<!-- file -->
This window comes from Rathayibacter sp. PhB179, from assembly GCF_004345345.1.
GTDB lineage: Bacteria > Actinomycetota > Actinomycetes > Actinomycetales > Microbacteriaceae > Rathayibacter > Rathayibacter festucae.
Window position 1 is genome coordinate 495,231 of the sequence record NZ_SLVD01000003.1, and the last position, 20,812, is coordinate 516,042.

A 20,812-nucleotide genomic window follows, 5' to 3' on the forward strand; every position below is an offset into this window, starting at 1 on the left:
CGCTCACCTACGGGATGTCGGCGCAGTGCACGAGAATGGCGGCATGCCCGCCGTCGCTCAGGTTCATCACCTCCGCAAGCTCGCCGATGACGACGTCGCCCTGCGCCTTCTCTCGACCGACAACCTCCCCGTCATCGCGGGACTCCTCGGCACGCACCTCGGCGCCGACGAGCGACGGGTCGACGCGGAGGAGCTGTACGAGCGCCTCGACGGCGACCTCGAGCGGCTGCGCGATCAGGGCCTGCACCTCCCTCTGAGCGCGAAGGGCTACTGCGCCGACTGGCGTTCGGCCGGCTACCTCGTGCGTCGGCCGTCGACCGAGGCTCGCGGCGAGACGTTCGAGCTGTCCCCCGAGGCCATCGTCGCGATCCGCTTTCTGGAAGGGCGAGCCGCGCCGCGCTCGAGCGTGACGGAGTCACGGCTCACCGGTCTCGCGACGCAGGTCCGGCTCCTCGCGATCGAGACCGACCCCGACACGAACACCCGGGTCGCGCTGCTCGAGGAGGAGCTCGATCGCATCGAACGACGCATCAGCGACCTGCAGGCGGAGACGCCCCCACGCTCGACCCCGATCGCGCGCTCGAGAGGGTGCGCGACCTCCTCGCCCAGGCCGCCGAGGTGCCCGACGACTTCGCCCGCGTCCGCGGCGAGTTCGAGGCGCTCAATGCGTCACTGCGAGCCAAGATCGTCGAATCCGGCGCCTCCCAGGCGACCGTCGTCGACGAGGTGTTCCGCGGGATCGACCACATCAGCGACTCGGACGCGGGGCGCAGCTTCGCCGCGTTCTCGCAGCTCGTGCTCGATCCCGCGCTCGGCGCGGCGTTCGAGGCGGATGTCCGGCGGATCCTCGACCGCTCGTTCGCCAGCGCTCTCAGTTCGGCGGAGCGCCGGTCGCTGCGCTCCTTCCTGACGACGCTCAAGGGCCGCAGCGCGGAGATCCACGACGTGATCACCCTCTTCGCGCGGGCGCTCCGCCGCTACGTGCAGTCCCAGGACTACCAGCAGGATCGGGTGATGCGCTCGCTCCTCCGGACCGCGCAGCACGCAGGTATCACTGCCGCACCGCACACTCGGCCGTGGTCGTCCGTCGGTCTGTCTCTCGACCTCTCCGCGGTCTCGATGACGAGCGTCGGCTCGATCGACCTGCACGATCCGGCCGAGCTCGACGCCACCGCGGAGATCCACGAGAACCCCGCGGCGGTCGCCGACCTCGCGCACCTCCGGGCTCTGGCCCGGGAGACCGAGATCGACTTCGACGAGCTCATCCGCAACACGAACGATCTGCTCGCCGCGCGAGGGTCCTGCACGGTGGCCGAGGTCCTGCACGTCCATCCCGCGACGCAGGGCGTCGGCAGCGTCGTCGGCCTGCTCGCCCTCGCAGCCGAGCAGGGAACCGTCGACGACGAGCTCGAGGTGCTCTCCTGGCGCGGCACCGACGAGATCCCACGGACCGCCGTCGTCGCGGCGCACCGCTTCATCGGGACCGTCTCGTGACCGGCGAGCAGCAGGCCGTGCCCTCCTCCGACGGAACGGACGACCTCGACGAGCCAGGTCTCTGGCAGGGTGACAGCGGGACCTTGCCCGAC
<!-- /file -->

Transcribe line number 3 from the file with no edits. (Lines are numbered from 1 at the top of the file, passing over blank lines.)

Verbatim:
Window position 1 is genome coordinate 495,231 of the sequence record NZ_SLVD01000003.1, and the last position, 20,812, is coordinate 516,042.